The hugely popular online hangout will create a task force of industry professionals to improve the safety of users, and other social-networking sites will be invited to participate. "We must keep telling children that they're not just typing into a computer. They're sharing themselves with the world," said North Carolina Attorney General Roy Cooper.
The deal comes as sites such as MySpace and Facebook have grown exponentially in recent years, with teenagers making up a large part of their membership. This has created a new potential venue for sexual predators who lie about their age to lure young victims and for cyber bullies who send threatening and anonymous messages.
The only state not joining the agreement was Texas, where the attorney general said he cannot support the effort unless MySpace takes action to verify users' ages.
"We do not believe that MySpace.com — or any other social-networking site — can adequately protect minors" without an age-verification system, Texas Attorney General Greg Abbott said. "We are concerned that our signing the joint statement would be misperceived as an endorsement of the inadequate safety measures."
Monday's announcement was short on specifics about how improvements would be carried out. Skeptics doubt MySpace and similar sites can eliminate online predation because age-verification technology is difficult to implement and predators are good at circumventing restrictions.
Parry Aftab, executive director of Wiredsafety.org, a children's Internet safety group, said the agreement was a good first step but could have unforeseen consequences.
"There's no system that will work for age verification without putting kids at risk," she said. "Age verification requires that you have a database of kids and if you do, that database is available to hackers and anyone who can get into it."
Aftab estimates that 20 percent of teens have met someone online that they had never met in person, and there are numerous examples of sexual abuse arising from MySpace encounters.
On Monday, prosecutors in Queens announced that two girls younger than 15 were lured via MySpace to the home of a couple who allegedly plied them with alcohol, engaged them in group sex and took them to a strip club where the girls danced on stage.
A 15-year-old girl from Texas was allegedly lured to a meeting, drugged and assaulted in 2006 by an adult MySpace user. And a 13-year-old girl in Missouri hanged herself in 2006 after receiving mean messages on MySpace she thought came from another teen that actually were sent as a hoax.
MySpace, which is owned by Rupert Murdoch's News Corp., has more than 110 million active users worldwide, and Facebook claims more than 61 million active users.
Investigators have grown increasingly interested in the sites in their search for sexual offenders. New York investigators said they set up Facebook profiles last year as 12- to 14-year olds and were quickly contacted by users looking for sex.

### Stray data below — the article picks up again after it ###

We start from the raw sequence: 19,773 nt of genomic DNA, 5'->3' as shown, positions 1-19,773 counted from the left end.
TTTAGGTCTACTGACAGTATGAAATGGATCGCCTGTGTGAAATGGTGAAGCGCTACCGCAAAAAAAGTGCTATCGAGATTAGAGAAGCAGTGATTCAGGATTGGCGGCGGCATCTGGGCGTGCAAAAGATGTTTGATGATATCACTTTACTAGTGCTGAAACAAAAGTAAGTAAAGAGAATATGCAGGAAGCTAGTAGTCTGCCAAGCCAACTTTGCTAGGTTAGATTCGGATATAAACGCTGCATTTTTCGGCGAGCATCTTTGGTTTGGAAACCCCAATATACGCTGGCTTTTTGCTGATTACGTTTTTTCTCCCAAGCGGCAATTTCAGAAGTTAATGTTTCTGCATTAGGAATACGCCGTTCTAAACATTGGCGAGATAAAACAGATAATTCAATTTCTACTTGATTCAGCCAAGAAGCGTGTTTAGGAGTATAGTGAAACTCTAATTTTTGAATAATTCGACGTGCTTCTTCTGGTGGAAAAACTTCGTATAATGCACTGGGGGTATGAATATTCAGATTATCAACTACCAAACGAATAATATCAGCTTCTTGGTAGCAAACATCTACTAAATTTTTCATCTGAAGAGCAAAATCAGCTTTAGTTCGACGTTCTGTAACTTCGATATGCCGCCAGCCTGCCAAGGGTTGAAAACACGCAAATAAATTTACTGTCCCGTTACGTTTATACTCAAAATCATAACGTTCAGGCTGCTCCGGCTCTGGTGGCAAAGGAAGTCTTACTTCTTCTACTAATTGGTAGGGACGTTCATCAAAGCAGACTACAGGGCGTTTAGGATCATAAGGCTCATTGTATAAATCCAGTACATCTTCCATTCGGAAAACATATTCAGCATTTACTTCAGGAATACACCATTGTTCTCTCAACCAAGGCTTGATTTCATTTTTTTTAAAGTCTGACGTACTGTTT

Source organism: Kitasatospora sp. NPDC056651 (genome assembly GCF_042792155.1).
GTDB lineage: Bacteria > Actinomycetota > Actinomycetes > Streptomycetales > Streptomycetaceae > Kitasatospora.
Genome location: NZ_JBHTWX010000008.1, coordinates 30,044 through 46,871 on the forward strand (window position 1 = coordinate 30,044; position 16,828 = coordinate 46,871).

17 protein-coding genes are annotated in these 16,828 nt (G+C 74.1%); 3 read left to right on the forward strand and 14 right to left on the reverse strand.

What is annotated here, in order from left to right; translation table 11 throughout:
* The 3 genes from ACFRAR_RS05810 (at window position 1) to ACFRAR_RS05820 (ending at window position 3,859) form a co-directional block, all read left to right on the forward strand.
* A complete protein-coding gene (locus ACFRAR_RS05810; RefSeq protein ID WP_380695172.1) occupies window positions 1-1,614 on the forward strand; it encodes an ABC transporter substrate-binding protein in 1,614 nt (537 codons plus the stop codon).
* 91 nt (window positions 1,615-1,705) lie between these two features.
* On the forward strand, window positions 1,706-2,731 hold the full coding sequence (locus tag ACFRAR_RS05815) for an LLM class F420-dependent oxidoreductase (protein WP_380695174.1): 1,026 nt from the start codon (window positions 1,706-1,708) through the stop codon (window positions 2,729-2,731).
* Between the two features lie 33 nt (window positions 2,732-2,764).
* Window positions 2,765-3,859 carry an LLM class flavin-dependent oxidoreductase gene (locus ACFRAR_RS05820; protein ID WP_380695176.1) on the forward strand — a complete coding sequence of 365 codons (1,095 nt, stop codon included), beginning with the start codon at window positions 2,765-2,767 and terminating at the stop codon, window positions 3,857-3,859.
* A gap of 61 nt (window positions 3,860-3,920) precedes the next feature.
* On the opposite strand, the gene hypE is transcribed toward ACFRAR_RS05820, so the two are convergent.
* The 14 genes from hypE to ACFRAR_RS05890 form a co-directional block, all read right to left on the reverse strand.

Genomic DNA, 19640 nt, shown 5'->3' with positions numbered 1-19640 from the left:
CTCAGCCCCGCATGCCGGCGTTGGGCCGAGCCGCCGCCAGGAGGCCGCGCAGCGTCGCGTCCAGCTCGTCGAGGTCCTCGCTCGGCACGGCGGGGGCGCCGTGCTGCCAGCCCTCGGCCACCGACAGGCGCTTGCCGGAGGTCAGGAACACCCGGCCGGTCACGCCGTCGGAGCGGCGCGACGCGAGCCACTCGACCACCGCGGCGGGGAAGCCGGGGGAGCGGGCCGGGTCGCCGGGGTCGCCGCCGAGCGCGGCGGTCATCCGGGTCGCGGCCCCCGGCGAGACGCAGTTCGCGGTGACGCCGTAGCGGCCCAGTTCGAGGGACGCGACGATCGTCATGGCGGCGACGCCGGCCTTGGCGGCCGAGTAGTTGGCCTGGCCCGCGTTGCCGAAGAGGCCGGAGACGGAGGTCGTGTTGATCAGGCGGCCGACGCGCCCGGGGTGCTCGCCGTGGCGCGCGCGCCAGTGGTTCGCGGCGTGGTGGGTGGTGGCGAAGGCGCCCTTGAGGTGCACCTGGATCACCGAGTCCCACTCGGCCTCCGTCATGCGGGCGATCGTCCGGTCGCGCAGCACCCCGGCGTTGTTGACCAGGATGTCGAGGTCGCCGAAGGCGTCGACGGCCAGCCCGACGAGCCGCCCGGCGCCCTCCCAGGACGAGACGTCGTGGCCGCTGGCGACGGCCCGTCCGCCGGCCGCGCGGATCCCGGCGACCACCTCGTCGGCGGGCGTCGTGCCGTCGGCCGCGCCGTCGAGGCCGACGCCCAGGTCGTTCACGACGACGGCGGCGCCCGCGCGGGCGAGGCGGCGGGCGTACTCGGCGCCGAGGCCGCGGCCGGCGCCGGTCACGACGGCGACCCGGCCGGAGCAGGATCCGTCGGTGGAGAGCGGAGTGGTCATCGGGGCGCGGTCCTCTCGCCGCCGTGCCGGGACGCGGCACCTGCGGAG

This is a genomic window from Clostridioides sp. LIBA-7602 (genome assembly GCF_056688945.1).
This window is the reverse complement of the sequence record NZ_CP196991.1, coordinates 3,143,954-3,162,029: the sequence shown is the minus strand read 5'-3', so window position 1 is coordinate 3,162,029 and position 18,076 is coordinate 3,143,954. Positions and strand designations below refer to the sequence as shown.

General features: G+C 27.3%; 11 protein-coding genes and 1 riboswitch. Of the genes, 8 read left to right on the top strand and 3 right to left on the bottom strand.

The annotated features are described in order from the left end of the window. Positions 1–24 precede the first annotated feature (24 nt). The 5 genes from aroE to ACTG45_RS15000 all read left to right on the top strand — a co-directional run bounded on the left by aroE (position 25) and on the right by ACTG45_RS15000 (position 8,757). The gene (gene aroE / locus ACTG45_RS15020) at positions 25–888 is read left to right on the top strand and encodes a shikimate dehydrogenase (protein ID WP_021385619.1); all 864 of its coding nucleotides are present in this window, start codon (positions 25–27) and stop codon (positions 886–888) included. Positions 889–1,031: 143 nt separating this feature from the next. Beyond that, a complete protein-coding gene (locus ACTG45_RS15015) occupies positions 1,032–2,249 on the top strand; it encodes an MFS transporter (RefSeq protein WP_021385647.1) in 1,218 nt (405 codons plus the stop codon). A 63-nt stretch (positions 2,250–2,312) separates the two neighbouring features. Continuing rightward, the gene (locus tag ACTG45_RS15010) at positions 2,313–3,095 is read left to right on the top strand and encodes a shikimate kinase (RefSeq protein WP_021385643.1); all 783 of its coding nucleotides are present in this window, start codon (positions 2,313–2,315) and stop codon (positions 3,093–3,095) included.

Over the last two years, MySpace said it has implemented over 100 safety and security innovations, including using new technology to identify and remove registered six offenders from the site and pushing for tougher laws in this area. The company also said that it hopes other sites follow its lead in pushing for tougher standards.
"We thank the attorneys general for a thoughtful and constructive conversation on Internet safety," MySpace Chief Security Officer Hemanshu Nigam said in a statement. "This is an industrywide challenge, and we must all work together to create a safer Internet."
In the past 30 days, Nigam said later in an interview, MySpace launched new technology detecting links to pornography sites. The technology redirects people who click on such links to MySpace's home page.
MySpace wants to share safety technology that emerges from the task force and other research, Nigam said.
"We cannot ever compete on safety, when it comes to the safety of our teens," Nigam said.
Facebook said it welcomed the increased vigilance.
"We are happy to work further with the states to develop and deploy strategies to protect kids online," the Palo Alto, Calif.-based company said in a statement.
Under the agreement, profiles for users under age 16 will be set to private so no strangers can get information from their profile, users can block anyone over 18 from contacting them, and people over 18 cannot add anyone under 16 as a friend in their network unless they have their last name or their e-mail address.
Anthony Apreda, a 12-year-old from Teaneck, N.J., said he lied about his age to create a MySpace account two years ago. He said he was 18, and noted that other kids frequently do the same thing.
"You just put an age and a date and you just put it on there," the sixth-grader said.
MySpace said it is creating a database where parents can submit children's e-mail addresses to prevent their children from setting up profiles.
"The concept is this: We want to empower parents to be able to tell companies like ours that they don't want their kids on our sites," Nigam said.
The multistate investigation of the sites — announced last year — was aimed at putting together measures to protect minors and remove pornographic material, but lawsuits were still possible, officials said. - AP